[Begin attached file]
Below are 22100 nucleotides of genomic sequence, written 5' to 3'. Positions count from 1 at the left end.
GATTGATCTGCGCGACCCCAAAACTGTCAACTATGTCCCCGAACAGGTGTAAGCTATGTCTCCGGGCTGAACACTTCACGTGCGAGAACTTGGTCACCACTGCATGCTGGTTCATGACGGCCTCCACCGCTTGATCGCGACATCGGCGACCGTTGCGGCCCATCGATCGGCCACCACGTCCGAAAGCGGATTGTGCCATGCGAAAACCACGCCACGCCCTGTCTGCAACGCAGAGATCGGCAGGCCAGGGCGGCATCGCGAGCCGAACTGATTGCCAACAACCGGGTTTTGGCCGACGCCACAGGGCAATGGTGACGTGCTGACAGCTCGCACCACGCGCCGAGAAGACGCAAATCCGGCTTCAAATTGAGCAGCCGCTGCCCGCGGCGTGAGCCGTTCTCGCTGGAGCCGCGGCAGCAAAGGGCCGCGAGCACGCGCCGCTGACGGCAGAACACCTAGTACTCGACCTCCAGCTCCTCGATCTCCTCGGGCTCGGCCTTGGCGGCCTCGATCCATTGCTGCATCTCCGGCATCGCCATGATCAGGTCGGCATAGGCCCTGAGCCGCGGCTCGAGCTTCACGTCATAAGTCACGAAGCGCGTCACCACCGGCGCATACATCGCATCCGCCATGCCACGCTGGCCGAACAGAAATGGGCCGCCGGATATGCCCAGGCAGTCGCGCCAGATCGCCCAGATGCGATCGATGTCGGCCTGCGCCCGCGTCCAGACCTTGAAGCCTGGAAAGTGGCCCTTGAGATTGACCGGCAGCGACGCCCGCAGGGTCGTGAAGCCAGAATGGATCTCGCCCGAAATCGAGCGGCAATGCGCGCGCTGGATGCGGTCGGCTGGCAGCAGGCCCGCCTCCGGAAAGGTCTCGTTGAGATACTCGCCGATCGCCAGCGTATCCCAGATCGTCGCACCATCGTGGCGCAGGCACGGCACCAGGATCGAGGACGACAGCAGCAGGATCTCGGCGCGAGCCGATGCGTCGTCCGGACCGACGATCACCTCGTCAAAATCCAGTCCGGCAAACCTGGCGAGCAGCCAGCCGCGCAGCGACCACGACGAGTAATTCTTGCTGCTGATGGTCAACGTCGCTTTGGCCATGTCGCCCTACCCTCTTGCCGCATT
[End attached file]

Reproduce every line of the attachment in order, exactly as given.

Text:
Below are 22100 nucleotides of genomic sequence, written 5' to 3'. Positions count from 1 at the left end.
GATTGATCTGCGCGACCCCAAAACTGTCAACTATGTCCCCGAACAGGTGTAAGCTATGTCTCCGGGCTGAACACTTCACGTGCGAGAACTTGGTCACCACTGCATGCTGGTTCATGACGGCCTCCACCGCTTGATCGCGACATCGGCGACCGTTGCGGCCCATCGATCGGCCACCACGTCCGAAAGCGGATTGTGCCATGCGAAAACCACGCCACGCCCTGTCTGCAACGCAGAGATCGGCAGGCCAGGGCGGCATCGCGAGCCGAACTGATTGCCAACAACCGGGTTTTGGCCGACGCCACAGGGCAATGGTGACGTGCTGACAGCTCGCACCACGCGCCGAGAAGACGCAAATCCGGCTTCAAATTGAGCAGCCGCTGCCCGCGGCGTGAGCCGTTCTCGCTGGAGCCGCGGCAGCAAAGGGCCGCGAGCACGCGCCGCTGACGGCAGAACACCTAGTACTCGACCTCCAGCTCCTCGATCTCCTCGGGCTCGGCCTTGGCGGCCTCGATCCATTGCTGCATCTCCGGCATCGCCATGATCAGGTCGGCATAGGCCCTGAGCCGCGGCTCGAGCTTCACGTCATAAGTCACGAAGCGCGTCACCACCGGCGCATACATCGCATCCGCCATGCCACGCTGGCCGAACAGAAATGGGCCGCCGGATATGCCCAGGCAGTCGCGCCAGATCGCCCAGATGCGATCGATGTCGGCCTGCGCCCGCGTCCAGACCTTGAAGCCTGGAAAGTGGCCCTTGAGATTGACCGGCAGCGACGCCCGCAGGGTCGTGAAGCCAGAATGGATCTCGCCCGAAATCGAGCGGCAATGCGCGCGCTGGATGCGGTCGGCTGGCAGCAGGCCCGCCTCCGGAAAGGTCTCGTTGAGATACTCGCCGATCGCCAGCGTATCCCAGATCGTCGCACCATCGTGGCGCAGGCACGGCACCAGGATCGAGGACGACAGCAGCAGGATCTCGGCGCGAGCCGATGCGTCGTCCGGACCGACGATCACCTCGTCAAAATCCAGTCCGGCAAACCTGGCGAGCAGCCAGCCGCGCAGCGACCACGACGAGTAATTCTTGCTGCTGATGGTCAACGTCGCTTTGGCCATGTCGCCCTACCCTCTTGCCGCATT